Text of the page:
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Programming Java Open Source

Gosu Programming Language Released To Public 330

llamafirst writes "Guidewire Software released the Gosu programming language for public availability. Gosu is a general-purpose programming language built on top of the Java Virtual Machine (JVM). It is object-oriented, static typed, imperative, and 100% Java compatible (use/extend Java types, implement Java interfaces, compile to Java bytecode). It has type inference (very readable code yet static typing!), in-line functions that you can pass as objects (closures / lambda expressions / blocks), enhancements (inject methods + properties, even on Java types!), and simplified generics. Gosu is provided via the Apache License v2.0. The language itself is not yet open source, although that is planned for a future community release. You can read a complete introduction to the Gosu language, a comparison to other languages, and syntax differences from Java."
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Gosu Programming Language Released To Public

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  • Re:Sounds like Scala (Score:4, Informative)

    by NightWhistler ( 542034 ) <alex.nightwhistler@net> on Tuesday November 09, 2010 @03:17AM (#34170848) Homepage

    OK, replying to myself because I obviously didn't have enough coffee yet:

    They list as the benefits over Scala
      - Extensible type system
      - Easy transition from Java
      - Reified Generics

    From those 3 points, only the last one sounds useful...

  • by Anonymous Coward on Tuesday November 09, 2010 @03:25AM (#34170882)

    Guidewire is an enterprise software company, and this is the language they most likely code most of their business logic in.

    Similar to SAP or Peoplesoft (now owned by Oracle), to keep developer mindshare and promote maintainability and exclusivity, they layer on top of the J2EE stack in some way; in this case it's a bytecode compatible Java replacement (Peoplecode, in comparison, was an interpreter invoked by server calls in the J2EE stack - at least in v8.x).

    I think the main reason they're exposing the language widely (as opposed to the above examples) is directly related to the recent Java news by Oracle... bytecode compatible is a key selling point here.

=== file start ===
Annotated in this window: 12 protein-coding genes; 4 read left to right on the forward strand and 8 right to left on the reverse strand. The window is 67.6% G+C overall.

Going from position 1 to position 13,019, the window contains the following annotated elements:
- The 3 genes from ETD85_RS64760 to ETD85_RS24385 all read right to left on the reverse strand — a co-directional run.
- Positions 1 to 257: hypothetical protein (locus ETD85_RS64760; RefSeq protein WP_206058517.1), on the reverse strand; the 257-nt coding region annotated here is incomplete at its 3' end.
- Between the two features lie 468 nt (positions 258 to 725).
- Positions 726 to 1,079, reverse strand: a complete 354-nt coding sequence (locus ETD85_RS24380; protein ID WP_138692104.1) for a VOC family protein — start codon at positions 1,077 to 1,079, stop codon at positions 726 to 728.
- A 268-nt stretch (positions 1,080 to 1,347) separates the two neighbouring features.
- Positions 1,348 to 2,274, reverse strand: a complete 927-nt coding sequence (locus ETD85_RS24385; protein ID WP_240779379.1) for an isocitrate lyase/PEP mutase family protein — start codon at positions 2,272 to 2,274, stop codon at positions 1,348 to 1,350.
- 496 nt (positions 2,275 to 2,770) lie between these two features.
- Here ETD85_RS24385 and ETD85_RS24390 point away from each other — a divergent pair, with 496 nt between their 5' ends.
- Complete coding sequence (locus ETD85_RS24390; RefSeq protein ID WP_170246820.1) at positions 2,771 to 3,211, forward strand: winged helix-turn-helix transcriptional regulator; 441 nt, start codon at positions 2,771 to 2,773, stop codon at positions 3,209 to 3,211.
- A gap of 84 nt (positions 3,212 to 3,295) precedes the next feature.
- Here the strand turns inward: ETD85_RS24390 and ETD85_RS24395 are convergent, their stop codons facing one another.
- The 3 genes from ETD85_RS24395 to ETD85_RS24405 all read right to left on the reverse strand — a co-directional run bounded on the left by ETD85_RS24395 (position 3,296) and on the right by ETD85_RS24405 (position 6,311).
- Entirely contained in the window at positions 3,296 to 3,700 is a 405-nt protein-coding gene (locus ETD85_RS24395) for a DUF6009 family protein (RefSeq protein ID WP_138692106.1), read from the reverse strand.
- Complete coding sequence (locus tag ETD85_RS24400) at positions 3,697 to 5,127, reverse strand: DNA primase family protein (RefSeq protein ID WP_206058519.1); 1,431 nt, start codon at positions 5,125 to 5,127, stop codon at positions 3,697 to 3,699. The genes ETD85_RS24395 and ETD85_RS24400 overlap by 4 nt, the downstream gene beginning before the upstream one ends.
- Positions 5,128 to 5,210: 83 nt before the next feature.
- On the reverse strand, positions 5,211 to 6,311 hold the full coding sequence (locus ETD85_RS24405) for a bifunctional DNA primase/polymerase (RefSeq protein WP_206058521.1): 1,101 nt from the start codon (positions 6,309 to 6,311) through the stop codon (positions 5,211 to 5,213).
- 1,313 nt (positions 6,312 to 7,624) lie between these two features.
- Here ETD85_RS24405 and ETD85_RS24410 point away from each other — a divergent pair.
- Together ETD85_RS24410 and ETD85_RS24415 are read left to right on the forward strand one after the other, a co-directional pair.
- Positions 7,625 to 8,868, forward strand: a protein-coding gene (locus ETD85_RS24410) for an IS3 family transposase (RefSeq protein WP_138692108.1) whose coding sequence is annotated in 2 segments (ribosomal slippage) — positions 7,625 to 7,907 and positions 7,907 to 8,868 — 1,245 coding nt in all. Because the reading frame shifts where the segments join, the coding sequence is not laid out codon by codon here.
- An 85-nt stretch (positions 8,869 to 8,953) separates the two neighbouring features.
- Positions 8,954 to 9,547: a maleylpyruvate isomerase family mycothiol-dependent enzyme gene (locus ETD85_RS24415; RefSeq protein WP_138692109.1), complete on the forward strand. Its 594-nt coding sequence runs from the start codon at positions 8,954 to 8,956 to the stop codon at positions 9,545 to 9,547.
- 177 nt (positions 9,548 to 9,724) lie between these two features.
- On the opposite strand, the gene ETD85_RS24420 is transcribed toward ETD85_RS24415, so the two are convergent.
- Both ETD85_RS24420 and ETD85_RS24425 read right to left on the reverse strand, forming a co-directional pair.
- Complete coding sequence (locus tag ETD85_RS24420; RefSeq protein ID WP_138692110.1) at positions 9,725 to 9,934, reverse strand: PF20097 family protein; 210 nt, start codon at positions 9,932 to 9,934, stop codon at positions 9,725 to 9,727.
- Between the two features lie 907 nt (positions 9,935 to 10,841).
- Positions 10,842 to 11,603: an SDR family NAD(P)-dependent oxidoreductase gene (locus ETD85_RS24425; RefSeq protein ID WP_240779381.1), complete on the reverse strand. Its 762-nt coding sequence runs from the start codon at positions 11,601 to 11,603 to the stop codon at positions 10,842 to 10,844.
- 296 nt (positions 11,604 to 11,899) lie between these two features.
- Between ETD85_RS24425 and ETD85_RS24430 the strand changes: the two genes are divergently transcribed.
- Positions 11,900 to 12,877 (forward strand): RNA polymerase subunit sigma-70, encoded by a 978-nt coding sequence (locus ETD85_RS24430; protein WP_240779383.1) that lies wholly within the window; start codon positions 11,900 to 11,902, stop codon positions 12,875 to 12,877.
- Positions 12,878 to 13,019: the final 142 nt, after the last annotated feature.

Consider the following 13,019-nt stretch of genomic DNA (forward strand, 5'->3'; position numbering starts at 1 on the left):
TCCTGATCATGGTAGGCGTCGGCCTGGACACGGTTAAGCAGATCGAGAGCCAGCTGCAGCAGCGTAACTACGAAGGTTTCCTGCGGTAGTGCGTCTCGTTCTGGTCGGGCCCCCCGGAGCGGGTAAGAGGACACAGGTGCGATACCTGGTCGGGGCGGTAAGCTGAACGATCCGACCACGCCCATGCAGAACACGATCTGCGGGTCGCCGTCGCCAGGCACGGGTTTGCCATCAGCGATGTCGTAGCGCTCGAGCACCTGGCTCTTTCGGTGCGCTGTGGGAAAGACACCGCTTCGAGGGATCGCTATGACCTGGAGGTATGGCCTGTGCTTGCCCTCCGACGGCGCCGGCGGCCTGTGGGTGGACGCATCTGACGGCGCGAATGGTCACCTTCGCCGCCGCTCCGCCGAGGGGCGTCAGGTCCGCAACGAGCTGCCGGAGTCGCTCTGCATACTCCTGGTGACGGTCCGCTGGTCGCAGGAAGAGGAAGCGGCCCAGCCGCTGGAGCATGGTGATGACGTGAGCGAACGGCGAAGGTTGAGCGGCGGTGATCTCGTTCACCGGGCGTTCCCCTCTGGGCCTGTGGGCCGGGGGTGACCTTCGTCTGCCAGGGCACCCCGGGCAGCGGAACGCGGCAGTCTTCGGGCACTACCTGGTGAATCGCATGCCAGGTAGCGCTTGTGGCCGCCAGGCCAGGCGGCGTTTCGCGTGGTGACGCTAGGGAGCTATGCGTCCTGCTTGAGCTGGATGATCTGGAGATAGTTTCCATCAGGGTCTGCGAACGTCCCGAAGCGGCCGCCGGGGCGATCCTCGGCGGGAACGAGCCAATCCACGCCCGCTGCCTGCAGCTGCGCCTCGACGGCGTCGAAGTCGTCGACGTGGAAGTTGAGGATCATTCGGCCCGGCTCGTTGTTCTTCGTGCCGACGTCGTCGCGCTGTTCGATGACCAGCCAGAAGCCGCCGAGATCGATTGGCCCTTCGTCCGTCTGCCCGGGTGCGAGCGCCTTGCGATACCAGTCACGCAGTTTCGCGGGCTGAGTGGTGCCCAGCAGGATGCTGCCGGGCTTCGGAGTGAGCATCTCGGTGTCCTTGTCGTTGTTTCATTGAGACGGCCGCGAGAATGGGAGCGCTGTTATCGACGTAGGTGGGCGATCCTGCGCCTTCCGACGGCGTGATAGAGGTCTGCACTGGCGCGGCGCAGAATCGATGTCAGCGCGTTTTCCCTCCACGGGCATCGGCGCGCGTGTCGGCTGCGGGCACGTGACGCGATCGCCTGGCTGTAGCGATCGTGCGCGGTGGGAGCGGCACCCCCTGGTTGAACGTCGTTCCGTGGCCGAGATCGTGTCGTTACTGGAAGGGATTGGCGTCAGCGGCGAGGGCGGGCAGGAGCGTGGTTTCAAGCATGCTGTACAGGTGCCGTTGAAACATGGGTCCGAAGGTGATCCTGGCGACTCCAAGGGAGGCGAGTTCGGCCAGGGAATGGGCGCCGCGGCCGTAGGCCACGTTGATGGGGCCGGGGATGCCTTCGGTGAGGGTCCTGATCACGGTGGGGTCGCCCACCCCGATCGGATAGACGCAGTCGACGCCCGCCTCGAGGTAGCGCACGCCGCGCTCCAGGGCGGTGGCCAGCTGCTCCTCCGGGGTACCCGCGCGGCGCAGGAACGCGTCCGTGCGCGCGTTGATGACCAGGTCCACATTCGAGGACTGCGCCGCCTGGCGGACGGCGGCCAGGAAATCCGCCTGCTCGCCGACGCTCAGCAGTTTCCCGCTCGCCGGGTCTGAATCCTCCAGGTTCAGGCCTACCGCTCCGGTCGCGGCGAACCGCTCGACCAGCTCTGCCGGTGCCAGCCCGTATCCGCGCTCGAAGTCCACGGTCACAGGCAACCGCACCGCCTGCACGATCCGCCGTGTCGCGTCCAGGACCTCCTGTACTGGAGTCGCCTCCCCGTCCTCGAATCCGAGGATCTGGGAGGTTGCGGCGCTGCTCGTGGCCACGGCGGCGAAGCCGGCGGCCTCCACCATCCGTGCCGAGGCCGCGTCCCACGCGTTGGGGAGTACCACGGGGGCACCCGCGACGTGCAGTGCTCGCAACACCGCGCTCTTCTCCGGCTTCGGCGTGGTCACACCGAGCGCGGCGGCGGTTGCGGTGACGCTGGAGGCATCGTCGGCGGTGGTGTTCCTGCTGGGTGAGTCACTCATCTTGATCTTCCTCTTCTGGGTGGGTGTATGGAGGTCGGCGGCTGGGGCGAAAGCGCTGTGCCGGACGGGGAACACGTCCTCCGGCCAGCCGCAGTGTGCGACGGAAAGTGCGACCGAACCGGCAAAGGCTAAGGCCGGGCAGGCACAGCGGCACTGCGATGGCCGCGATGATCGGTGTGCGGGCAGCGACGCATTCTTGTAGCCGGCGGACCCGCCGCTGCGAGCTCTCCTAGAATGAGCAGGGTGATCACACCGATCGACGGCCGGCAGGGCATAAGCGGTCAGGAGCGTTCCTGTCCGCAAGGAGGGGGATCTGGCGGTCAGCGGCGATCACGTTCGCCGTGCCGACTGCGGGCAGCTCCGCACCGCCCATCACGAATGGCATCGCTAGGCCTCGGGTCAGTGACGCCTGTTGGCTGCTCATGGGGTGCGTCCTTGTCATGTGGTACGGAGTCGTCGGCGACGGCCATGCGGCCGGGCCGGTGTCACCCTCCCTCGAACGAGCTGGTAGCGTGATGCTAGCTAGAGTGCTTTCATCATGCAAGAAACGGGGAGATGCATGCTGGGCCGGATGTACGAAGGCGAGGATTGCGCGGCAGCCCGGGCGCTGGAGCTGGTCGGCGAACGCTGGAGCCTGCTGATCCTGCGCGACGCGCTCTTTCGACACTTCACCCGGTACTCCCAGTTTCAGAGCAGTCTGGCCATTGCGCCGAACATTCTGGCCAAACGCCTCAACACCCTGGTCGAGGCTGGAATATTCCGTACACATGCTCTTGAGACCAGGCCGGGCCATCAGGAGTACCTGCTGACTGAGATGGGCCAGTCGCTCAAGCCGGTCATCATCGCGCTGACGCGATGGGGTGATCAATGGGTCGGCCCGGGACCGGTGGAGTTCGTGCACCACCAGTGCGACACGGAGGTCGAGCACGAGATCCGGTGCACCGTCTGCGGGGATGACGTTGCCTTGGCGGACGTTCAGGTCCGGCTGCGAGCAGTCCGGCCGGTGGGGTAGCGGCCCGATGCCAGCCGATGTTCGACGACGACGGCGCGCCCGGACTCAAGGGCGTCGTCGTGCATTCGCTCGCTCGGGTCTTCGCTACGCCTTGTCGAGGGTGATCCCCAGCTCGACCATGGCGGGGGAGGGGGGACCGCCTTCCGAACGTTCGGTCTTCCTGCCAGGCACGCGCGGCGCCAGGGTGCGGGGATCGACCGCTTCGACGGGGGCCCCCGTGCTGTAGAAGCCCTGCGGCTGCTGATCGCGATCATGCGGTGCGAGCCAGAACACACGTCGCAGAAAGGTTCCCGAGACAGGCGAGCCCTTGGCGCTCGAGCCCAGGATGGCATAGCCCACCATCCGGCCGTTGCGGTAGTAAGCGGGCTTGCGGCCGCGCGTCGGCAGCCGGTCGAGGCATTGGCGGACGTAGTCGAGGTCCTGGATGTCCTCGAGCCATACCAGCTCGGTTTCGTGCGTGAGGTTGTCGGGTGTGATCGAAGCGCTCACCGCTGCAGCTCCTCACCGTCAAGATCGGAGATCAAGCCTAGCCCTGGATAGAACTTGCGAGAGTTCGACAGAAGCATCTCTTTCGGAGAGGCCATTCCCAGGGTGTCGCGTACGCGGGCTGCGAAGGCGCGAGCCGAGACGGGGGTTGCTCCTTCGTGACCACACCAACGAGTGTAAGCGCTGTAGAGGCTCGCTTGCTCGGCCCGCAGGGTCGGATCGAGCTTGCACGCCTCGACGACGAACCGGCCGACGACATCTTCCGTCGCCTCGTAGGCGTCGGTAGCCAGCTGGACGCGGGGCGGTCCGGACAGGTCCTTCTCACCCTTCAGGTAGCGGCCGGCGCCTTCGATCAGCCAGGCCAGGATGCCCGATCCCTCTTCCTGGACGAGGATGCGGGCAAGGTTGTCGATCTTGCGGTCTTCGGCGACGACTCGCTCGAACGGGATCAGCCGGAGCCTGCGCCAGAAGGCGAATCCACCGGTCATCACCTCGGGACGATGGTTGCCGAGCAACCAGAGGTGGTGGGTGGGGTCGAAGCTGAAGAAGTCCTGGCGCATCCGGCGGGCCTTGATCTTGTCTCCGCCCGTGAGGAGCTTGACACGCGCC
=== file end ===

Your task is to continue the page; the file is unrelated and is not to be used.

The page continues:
• by shutdown -p now ( 807394 ) on Tuesday November 09, 2010 @04:29AM (#34171164) Journal

    The introduction has this gem:

    Gosu supports a simplified version of generics. Generics are a way to abstract the behavior of a class to work with different types of objects, but to still retain type safety. There are no wildcards, and generic types are covariant, like Java arrays, which is usually what you want.

    And here's how to make the type system bite the dust with this flaw:

    uses java.util.*;
    var xs : List<Object> = null;
    var ys = new ArrayList<String>();
    xs = ys; // type system allows this blatant LSP violation
    xs.add(123); // we just added an integer to a list of strings - great
    print(xs.get(0)); // yeah, this prints 123 - just to be sure
    ys.get(0).length(); // finally, a ClassCastException which should've happened 3 lines earlier

    What's funny is that Eiffel has already fallen into the very same trap [], and is still trying to dig itself out of it [].

  • by Anonymous Coward on Tuesday November 09, 2010 @04:40AM (#34171214)

    You missed out on the whole concept, and you're being aggressively dumb about it. Inferred types are derived from the code, which is, surprise, static. Type inference isn't heuristic at all, go and read about Hindley-Milner.

  • by shutdown -p now ( 807394 ) on Tuesday November 09, 2010 @04:40AM (#34171216) Journal

    if a type is EVER inferred, then the language is NOT statically typed. just because some preprocessor interpreter assigned a static type heuristically doesn't mean the language has anything to do with static typing... in fact, if the language ever infers type, that has EVERYTHING to do with DYNAMIC typing.

    You might want to go tell the authors and users of ML (incl. OCaml) and Haskell that they're using dynamically typed languages. Somehow I'm sure they will be very open to this idea.

  • by icebraining ( 1313345 ) on Tuesday November 09, 2010 @07:00AM (#34171762) Homepage

    The JVM runs in more systems than the CLR. Assuming it's not too big, you could possibly use it on Android in the near future.

  • Re:Alright! (Score:3, Informative)

    by carsongross ( 1936792 ) on Tuesday November 09, 2010 @08:00AM (#34172022)
    We aren't trying to sell anything to anyone. Well, unless you happen to be an insurance carrier. I assume not.